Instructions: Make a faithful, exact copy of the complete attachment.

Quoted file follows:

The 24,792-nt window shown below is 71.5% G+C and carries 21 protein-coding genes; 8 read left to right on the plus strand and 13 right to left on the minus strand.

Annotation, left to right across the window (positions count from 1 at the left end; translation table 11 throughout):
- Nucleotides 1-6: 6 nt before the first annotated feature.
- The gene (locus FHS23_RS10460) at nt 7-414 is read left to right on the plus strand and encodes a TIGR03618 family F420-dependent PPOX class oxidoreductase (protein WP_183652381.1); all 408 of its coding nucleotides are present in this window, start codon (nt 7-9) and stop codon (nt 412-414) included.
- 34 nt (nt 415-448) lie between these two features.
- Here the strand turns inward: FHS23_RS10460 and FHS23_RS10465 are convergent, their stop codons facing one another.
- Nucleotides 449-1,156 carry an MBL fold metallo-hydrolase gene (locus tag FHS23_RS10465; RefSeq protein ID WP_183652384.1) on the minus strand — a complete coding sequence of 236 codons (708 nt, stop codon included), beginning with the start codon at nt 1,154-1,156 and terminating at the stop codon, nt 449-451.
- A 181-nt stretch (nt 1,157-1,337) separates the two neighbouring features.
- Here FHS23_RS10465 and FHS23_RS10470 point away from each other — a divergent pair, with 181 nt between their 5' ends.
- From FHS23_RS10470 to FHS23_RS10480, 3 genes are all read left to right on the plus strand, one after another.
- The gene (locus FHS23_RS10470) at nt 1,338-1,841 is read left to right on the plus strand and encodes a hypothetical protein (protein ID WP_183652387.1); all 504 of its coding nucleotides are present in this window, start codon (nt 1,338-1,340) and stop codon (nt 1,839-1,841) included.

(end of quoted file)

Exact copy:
The 24,792-nt window shown below is 71.5% G+C and carries 21 protein-coding genes; 8 read left to right on the plus strand and 13 right to left on the minus strand.

Annotation, left to right across the window (positions count from 1 at the left end; translation table 11 throughout):
- Nucleotides 1-6: 6 nt before the first annotated feature.
- The gene (locus FHS23_RS10460) at nt 7-414 is read left to right on the plus strand and encodes a TIGR03618 family F420-dependent PPOX class oxidoreductase (protein WP_183652381.1); all 408 of its coding nucleotides are present in this window, start codon (nt 7-9) and stop codon (nt 412-414) included.
- 34 nt (nt 415-448) lie between these two features.
- Here the strand turns inward: FHS23_RS10460 and FHS23_RS10465 are convergent, their stop codons facing one another.
- Nucleotides 449-1,156 carry an MBL fold metallo-hydrolase gene (locus tag FHS23_RS10465; RefSeq protein ID WP_183652384.1) on the minus strand — a complete coding sequence of 236 codons (708 nt, stop codon included), beginning with the start codon at nt 1,154-1,156 and terminating at the stop codon, nt 449-451.
- A 181-nt stretch (nt 1,157-1,337) separates the two neighbouring features.
- Here FHS23_RS10465 and FHS23_RS10470 point away from each other — a divergent pair, with 181 nt between their 5' ends.
- From FHS23_RS10470 to FHS23_RS10480, 3 genes are all read left to right on the plus strand, one after another.
- The gene (locus FHS23_RS10470) at nt 1,338-1,841 is read left to right on the plus strand and encodes a hypothetical protein (protein ID WP_183652387.1); all 504 of its coding nucleotides are present in this window, start codon (nt 1,338-1,340) and stop codon (nt 1,839-1,841) included.